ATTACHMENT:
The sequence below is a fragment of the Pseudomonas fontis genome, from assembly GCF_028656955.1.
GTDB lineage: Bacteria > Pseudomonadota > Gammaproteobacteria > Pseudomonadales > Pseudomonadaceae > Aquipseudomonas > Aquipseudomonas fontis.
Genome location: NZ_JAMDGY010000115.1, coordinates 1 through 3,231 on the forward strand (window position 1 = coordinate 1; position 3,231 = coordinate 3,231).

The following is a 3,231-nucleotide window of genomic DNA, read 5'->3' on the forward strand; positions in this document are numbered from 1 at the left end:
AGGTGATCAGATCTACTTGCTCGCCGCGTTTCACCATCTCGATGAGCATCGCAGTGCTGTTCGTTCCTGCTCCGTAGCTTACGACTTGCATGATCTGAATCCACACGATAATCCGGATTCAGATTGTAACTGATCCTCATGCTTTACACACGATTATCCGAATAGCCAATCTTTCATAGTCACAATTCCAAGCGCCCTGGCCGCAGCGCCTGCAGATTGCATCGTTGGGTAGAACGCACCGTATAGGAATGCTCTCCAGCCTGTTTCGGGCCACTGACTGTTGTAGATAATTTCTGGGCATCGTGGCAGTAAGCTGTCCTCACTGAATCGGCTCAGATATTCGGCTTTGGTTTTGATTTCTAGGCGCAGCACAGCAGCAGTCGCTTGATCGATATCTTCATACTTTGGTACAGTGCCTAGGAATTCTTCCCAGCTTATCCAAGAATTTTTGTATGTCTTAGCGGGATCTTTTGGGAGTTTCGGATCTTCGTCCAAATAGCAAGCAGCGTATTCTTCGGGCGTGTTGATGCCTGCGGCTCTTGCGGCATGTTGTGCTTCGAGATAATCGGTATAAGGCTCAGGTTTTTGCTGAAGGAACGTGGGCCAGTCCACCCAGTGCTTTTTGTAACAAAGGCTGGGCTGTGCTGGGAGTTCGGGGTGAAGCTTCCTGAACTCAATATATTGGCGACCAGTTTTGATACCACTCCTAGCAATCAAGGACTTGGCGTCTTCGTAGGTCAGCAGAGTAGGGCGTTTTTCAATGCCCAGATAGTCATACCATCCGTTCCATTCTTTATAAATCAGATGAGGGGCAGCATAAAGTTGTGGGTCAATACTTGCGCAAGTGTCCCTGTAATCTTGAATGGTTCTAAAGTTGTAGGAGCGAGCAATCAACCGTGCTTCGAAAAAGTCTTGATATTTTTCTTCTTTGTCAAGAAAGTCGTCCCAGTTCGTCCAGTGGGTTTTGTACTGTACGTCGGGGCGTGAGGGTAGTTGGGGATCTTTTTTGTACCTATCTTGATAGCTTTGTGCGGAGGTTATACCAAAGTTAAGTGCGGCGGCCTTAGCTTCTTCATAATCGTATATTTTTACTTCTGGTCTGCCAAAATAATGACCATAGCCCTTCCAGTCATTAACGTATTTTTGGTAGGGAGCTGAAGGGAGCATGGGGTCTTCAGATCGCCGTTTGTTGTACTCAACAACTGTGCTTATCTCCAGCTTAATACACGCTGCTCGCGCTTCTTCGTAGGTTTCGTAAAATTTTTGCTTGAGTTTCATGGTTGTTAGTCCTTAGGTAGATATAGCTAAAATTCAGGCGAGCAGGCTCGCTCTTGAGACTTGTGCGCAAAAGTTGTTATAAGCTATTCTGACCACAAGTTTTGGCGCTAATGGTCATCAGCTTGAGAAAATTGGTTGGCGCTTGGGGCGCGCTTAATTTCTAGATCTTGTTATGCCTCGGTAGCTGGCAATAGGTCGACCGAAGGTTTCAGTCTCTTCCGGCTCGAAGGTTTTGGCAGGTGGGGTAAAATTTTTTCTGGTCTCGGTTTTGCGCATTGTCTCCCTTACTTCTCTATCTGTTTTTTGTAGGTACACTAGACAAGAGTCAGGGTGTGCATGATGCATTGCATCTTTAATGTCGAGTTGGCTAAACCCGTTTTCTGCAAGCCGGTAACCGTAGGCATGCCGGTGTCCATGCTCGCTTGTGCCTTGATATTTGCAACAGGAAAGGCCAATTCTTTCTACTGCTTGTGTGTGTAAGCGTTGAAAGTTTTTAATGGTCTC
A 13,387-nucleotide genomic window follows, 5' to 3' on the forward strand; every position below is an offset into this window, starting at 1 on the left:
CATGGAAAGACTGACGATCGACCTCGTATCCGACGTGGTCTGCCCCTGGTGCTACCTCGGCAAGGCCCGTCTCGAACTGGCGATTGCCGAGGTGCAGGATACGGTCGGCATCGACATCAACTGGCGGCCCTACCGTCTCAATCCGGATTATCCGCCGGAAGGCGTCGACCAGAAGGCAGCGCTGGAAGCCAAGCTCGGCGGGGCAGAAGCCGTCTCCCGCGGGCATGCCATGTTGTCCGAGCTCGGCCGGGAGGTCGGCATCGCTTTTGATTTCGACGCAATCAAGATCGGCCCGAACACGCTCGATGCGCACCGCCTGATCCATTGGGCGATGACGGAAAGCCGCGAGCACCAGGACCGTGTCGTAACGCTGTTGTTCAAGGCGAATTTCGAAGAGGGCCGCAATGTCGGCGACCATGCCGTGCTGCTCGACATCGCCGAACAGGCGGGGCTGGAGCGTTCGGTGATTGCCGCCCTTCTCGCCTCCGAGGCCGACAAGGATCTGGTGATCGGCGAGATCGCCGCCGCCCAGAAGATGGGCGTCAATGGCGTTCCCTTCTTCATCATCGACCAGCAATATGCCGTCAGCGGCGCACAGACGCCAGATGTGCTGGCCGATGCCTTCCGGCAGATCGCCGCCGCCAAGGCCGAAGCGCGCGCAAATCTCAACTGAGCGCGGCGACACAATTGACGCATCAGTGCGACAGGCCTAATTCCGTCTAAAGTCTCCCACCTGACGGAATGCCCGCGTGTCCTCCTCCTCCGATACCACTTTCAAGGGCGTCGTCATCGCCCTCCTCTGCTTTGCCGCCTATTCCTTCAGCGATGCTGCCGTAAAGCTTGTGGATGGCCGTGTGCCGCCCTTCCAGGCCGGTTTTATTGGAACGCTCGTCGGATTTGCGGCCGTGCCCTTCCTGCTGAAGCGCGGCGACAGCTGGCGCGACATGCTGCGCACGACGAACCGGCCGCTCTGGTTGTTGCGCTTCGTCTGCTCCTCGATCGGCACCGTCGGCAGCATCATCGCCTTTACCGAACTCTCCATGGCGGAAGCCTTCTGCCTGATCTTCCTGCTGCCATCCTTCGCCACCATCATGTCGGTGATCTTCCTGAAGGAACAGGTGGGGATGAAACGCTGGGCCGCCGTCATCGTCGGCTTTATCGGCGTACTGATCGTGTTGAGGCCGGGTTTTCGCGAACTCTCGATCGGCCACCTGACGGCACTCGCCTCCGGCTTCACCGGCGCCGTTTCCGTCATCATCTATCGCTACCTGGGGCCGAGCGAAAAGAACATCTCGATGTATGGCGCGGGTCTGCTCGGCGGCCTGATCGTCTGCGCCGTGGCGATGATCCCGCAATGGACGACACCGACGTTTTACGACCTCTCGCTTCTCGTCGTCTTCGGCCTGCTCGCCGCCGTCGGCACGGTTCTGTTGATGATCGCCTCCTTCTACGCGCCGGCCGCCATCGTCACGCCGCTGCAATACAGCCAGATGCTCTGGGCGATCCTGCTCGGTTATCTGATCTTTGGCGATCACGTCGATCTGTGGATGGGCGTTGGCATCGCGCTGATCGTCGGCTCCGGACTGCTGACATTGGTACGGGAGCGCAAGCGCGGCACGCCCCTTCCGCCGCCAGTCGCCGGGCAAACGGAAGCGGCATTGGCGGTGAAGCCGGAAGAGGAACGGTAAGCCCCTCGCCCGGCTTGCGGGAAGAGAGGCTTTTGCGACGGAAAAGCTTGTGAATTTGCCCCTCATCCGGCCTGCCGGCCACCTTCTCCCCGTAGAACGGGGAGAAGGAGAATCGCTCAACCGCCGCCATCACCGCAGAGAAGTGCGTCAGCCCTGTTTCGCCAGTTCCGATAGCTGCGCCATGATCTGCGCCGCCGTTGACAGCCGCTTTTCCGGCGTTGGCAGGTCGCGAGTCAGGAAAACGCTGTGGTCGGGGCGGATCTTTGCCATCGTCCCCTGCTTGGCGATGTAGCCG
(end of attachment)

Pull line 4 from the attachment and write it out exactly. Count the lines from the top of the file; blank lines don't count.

The following is a 3,231-nucleotide window of genomic DNA, read 5'->3' on the forward strand; positions in this document are numbered from 1 at the left end: